Tag Archives: Competition

Recommendations Improving the Competition of Commercial Banks in Ho Chi Minh City (Published)

In Vietnam, commercial banks have limited administrative capacity, facing huge risks, affecting the economy. This fact requires each bank to continuously improve its governance capacity to compete not only with local banks but also with international credit institutions. Besides, the ability to mobilize and structure capital is one of the criteria for assessing the business performance, competition of commercial banks in terms of capital mobilization and reputation in the financial market. Good capital mobilization is the ability to occupy and expand the market share of commercial banks through the types of products to attract deposits from customers. Moreover, the large scale of capital and reasonable structure will allow commercial banks to develop business activities such as lending, investment and other financial services. Capital mobilization is determined by the size and growth of capital resources over time. In addition, the research results showed that there were 200 commercial bank managers who interviewed and answered about 12 questions. The Data collected from 15/07/2016 to 15/06/2017 in Ho Chi Minh City. The researcher had analyzed Cronbach’s alpha, KMO test, the result of KMO analysis used for multiple regression analysis. The research results were processed from SPSS 20.0 software. Finally, the researcher has recommendations improving the competition of commercial banks in Ho Chi Minh City for the next year.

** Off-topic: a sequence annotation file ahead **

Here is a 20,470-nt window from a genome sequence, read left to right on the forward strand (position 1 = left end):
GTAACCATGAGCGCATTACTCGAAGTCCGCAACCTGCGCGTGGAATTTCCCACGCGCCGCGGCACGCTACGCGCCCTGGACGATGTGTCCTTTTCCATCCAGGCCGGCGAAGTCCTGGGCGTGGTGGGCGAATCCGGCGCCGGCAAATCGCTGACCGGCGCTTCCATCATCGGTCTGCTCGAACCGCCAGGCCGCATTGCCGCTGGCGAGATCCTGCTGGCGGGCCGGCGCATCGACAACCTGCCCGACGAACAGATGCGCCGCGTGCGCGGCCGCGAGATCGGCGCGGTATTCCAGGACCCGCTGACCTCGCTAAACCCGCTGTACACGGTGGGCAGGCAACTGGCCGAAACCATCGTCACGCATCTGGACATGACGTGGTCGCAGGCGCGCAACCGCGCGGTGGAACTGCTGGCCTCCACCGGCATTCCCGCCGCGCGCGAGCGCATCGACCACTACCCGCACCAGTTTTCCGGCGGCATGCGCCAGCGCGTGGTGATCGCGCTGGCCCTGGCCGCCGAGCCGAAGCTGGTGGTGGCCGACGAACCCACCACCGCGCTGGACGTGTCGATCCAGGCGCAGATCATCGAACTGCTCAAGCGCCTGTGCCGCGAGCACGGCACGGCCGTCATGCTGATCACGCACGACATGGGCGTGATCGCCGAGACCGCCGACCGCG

Keywords: Banking, Banking University, Commercial Bank, Competition

Management of Open Innovation in Developing Small Businesses (Published)

Open innovation is a phenomenon that is becoming increasingly important for the theory and the practice in recent years. The reasons for this can be found in the new innovation cycles, industrial research and escalation of development costs and also the lack of resources. The phenomenon of open source has attracted researchers and practitioners of innovation. The era of open innovation starts when companies understand that if they want to commercialize their ideas, they should look for a way to bring them to the market of ideas. They need to deploy the roads outside the current businesses and to realize that their center, where the knowledge is created, does not always equal the innovations that need to be found within the company. The approach of open innovation enables innovations to move easily between the external environment and the internal process of innovation of the company. How often open innovation approach is put into practice and whether there are recognized patterns are issues that are examine by our empirical studies.